It’s a running joke how much coffee costs in America. Hit a Starbucks and you could easily spend $3-$5 on a cup, depending on what you order. McDonald’s, on the other hand, has $1-$3 caffeinated beverages, and you’d be hard-pressed to not find a gas station that doesn’t offer 99¢ cups for your daily commute. And here’s the real hoot – not one of these places is disliked for coffee unanimously. One person may say Starbucks is just sugar, while another can’t think of getting coffee where you can also order a McRib.
So, what makes a cup of coffee good? And, for us second-guessers, how is it good if it doesn’t cost an arm and a leg?
Let us, with the aid of Buzzfeed, take you on a quick trip to Japan.
Back in 2017, a group of Buzzfeed reporters took a foodie trip in Japan, focusing on different items and their various price points to determine what had the most bang for the buck. Their second focus was coffee and they hit two places in Tokyo and one in Osaka. The first location is sandwich café called R.O.STAR located in the Takadanobaba neighborhood. They’re known for offering ¥100 (~$1 USD) iced coffee that’s pretty tasty. Their low cost is achieved by roasting the beans themselves, and the beans are a blend of Laotian, Brazilian, and other coffee beans. The taste is bold with a little bit of sweetness – just what’s needed for a great start to your day.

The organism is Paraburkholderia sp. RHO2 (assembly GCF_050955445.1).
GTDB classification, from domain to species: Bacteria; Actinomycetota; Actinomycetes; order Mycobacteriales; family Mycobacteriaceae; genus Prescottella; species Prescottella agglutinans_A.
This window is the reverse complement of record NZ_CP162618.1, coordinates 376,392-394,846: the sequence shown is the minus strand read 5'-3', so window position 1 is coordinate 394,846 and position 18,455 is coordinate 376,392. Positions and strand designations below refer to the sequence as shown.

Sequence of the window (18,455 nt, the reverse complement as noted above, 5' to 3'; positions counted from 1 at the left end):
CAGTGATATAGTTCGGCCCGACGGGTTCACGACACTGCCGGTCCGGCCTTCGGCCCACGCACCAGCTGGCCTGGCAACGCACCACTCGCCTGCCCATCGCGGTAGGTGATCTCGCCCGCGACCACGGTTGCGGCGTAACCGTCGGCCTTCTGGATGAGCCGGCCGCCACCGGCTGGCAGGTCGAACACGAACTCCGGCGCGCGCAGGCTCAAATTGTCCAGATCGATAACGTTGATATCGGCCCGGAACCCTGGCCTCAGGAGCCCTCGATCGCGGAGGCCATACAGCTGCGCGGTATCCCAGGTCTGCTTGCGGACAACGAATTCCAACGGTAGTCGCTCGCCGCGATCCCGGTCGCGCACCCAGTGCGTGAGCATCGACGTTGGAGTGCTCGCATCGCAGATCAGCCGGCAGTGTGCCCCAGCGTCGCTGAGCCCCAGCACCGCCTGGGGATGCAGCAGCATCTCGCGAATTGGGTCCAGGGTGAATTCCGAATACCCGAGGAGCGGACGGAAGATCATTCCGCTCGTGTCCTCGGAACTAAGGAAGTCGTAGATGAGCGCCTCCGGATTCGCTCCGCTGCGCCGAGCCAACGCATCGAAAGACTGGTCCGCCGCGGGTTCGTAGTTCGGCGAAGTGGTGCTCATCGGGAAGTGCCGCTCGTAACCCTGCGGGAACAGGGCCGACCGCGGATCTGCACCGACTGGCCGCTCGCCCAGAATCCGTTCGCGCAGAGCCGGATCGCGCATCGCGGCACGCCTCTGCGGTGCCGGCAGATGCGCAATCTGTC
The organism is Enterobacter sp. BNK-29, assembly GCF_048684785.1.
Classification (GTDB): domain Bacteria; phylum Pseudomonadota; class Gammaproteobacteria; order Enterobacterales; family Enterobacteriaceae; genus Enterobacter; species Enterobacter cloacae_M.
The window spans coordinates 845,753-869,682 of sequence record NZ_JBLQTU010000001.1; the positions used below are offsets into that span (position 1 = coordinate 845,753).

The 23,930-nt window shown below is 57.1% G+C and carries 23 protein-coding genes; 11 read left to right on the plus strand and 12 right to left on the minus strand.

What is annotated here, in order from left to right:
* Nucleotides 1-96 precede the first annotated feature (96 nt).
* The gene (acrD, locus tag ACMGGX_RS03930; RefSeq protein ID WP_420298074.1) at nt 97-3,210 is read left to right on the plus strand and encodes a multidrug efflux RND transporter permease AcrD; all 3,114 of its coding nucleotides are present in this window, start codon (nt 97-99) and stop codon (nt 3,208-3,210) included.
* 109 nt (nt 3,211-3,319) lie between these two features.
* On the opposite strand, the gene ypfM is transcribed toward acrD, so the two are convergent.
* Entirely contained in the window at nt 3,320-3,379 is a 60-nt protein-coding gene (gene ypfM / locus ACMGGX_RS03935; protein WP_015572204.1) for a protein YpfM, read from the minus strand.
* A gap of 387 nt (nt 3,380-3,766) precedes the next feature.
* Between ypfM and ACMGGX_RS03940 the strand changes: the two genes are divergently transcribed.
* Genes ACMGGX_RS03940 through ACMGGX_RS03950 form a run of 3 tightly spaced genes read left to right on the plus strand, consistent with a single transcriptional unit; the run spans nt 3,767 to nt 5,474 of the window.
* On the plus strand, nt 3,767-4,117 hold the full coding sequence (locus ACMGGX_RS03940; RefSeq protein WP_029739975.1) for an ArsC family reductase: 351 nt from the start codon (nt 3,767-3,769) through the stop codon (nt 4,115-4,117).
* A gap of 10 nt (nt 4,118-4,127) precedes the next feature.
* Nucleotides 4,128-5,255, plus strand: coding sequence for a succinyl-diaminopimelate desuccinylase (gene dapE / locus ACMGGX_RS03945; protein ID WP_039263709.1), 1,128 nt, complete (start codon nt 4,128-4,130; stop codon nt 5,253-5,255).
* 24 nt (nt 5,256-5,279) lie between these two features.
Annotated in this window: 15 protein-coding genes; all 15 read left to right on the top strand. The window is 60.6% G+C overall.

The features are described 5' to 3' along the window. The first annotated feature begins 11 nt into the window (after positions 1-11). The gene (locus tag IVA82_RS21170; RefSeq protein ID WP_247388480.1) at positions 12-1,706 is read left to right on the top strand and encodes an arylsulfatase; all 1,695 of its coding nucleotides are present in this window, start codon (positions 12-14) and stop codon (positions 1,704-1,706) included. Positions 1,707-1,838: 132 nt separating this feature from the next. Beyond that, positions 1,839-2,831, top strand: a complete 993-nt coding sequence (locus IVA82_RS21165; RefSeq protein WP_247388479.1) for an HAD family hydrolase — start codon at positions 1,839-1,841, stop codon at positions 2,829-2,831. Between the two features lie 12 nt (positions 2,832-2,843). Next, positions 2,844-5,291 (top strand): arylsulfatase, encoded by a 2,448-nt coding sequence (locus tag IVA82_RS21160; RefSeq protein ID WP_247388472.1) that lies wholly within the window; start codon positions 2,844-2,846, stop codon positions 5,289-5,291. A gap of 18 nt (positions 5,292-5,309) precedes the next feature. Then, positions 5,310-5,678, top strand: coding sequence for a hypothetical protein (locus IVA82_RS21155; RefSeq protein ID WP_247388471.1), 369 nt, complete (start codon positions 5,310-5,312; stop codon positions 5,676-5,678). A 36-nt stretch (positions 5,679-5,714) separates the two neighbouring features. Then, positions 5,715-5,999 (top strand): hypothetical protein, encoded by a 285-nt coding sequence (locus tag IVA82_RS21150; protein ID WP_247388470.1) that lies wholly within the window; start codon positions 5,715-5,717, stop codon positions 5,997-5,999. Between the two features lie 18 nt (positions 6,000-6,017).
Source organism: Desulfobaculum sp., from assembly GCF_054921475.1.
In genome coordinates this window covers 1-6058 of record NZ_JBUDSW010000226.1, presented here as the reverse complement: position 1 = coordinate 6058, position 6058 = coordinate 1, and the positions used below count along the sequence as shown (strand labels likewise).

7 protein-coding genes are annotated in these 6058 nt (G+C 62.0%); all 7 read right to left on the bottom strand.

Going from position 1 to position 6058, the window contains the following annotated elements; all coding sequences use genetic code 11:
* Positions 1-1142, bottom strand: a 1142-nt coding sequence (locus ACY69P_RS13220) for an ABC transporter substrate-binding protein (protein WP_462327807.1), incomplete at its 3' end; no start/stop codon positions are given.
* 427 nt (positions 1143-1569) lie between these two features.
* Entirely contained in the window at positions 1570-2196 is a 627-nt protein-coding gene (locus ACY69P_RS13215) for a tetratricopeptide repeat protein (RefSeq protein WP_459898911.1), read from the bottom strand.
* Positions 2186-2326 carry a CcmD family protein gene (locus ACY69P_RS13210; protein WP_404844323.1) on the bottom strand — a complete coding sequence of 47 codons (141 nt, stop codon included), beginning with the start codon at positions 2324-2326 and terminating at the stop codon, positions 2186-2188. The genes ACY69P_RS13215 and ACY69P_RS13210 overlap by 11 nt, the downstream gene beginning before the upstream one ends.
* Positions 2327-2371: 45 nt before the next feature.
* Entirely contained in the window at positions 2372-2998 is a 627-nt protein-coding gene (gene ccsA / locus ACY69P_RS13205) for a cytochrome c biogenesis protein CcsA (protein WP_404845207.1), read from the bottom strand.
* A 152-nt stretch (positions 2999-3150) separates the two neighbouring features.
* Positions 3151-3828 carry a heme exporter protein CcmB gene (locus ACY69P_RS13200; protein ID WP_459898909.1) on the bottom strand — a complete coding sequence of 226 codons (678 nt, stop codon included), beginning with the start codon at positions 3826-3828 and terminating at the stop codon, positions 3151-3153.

The second location Buzzfeed visited was called Coffee Elementary School, located in the Daikanyama neighborhood. The shop was started by Wataru Yoshida, a former elementary school teacher whose customers refer to him as ‘Sensei’. He serves the Buzzfeed group a ¥400 (~$4 USD) coffee known as the C.E.S. Blend. Depending on the coffee bean, he changes the coarseness of the grind, making sure to not bring out too much bitterness. This done in the hopes of appealing to coffee lovers and non-lovers alike. He also serves the coffee in handmade ceramic cups shaped a little like wine glasses, so the aroma can reach your nose better. It’s a personal touch that adds to the already nostalgic location.
The final location is special for one reason – it is home to a ¥100,000 (~$914 USD) cup of coffee. The Münch, located in Yao, Osaka, has a variety of coffee, but only one that’s special enough to be aged for 22 years. The idea for aging coffee came by accident when the owner, Kanji Tanaka, had brewed a batch of coffee that he left sitting in his fridge for six months! When he found out the coffee still tasted good, he decided to age it in a barrel. The result was a sweet coffee that almost resembled syrup. He then continued this process purposely for different lengths of time. Served in a special Meissen cup, Tanaka described the 22-yr.-old coffee as a ‘poem you can drink’.
What makes a good cup of coffee?
Simply put, the people who make it. Price is not particularly an indicator of quality. R.O.STAR offers coffee for a dollar that is constantly refined to make sure it’s high quality, while there’s a coffee in Osaka that it’d take us days to earn enough money for. It’s not a famous brand or location, either. We’ll take a good guess that you’ve never heard of R.O.STAR, C.E.S., or The Münch until today. What made the coffees good were the roasters and baristas behind them. These people had a passion for bringing people joy through a beautifully brewed coffee that could either be grabbed on the go or savored during a cozy evening.
So…what’s in the price of a cup of coffee? We hope a love of people and caffeine.
Drink up. 😉
Take the trip through Japan yourself: $1 Coffee vs. $914 Coffee